For most people the best answer to investment market dips could be ‘do nothing’. Stop constantly checking on prices and simply let the market ride through its usual ups and downs. Often, the worst thing is to lose your nerve and sell up – it just turns an on-paper loss into a real loss of wealth.
Everyone’s situation is different, so getting good professional advice is very important. It gives you access to valuable knowledge and helps you to make better choices. Before you ask an investment adviser “should I sell my shares”?, it’s good to understand the widely-accepted strategies for times of market turbulence.
Investment markets have always performed well in the long term
Share prices go up and down; it’s what they do. Sometimes it’s rapid, other times more gradual. But over a five-year rolling period, shares have always been one of the best performing investment types, particularly for growing your wealth.
When Covid-19 first emerged, share prices around the world plummeted, only to rise steeply again a short while later. When the high inflation numbers of 2022 began, share prices fell again. In late 2022, high US inflation started to level off, investor confidence returned and the markets saw substantial price increases. People with money to invest were making the most of the low prices to recover from a period of low dividends and interest rate returns.
Why selling in an investment market dip should be avoided if possible
For some people, Covid-19 has been a financial disaster. Their emergency cash reserves have run out and they need more cash from their portfolio now. If you’re in this situation, it pays to get trusted advice on the best way forward.
For most people, however, selling when the market is low can create an unnecessary and permanent loss. It might bring an end to the worry of falling prices, but you’re selling at bargain lows. If you sell low and prices move upwards before you can reinvest, you may never recover the loss.
Should you continue to regularly top up your portfolio?
If you’ve been making regular contributions to your portfolio, it might be tempting to put them on hold until things improve. However, gradually investing over time is a proven strategy known as ‘dollar cost averaging’. It has the effect of spreading your risk across ups and downs. Putting this strategy on pause at a time when good shares may be going for low prices simply defeats its purpose. In most cases if you can possibly afford to continue your contributions, you should.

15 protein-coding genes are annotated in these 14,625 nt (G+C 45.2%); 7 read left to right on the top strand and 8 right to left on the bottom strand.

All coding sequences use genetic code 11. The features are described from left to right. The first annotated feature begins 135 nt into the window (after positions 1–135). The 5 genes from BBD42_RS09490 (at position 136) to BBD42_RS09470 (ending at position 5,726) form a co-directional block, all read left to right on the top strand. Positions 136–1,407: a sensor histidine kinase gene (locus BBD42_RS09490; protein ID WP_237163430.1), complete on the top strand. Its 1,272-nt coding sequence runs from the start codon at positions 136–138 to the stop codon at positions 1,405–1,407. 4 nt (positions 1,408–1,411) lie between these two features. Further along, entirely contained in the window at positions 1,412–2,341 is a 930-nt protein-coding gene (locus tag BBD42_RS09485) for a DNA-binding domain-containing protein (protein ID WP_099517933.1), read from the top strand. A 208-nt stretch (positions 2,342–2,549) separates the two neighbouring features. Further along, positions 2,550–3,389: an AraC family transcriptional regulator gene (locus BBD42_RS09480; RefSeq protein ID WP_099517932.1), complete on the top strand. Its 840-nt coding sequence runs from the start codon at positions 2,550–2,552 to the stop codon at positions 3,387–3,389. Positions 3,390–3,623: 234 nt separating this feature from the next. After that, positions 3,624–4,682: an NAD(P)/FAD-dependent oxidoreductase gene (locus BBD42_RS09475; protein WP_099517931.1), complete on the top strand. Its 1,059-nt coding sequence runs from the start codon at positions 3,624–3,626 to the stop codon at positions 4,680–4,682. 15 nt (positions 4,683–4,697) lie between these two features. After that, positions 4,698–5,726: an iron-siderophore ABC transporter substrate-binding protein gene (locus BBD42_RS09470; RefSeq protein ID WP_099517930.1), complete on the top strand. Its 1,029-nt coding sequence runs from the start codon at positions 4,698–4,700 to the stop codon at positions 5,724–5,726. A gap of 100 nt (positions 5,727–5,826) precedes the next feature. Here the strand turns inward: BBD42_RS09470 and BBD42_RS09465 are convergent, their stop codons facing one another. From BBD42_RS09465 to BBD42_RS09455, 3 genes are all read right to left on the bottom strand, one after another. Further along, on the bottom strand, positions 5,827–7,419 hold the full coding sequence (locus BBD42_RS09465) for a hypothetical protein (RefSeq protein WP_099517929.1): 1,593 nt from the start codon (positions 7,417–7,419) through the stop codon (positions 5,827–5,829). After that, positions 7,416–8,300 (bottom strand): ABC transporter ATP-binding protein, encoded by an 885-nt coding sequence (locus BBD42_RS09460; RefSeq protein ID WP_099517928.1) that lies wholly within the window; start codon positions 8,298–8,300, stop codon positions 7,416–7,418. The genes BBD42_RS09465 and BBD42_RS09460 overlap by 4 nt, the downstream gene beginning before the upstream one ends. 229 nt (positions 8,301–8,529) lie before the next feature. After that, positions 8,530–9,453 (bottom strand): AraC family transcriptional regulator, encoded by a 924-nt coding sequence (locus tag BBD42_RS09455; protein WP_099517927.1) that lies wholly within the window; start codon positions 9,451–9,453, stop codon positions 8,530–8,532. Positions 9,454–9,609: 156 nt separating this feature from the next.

How can auto-rebalancing help?
If you planned your investment strategy with a portfolio manager, you would have chosen a mix of different types of investments. This sets your risk/return level and provides risk-reducing diversity. For example, you might have chosen a 50/40/10 split between shares, bonds and cash investments. However the balance is based on values, so when share prices fall considerably and bonds don’t, your portfolio will no longer have its target balance. This could be restored by selling some bonds and investing in shares. It has the added benefit of selling the high value securities and buying the ones that are currently low priced. Auto-rebalancing is when your portfolio manager does this for you at agreed times.
What if your investor profile has changed?
The recent market turbulence may have completely frayed your nerves and helped you realise your risk appetite is not what you thought it was. As soon as the time is right, you might want to adjust your investment portfolio to a lower-risk mix. Over the long term this will typically provide a lower return, but at least you’ll feel more comfortable.
If you’re concerned about your investment strategy, contact us. Our qualified investment advisers can help you decide the best way forward with confidence.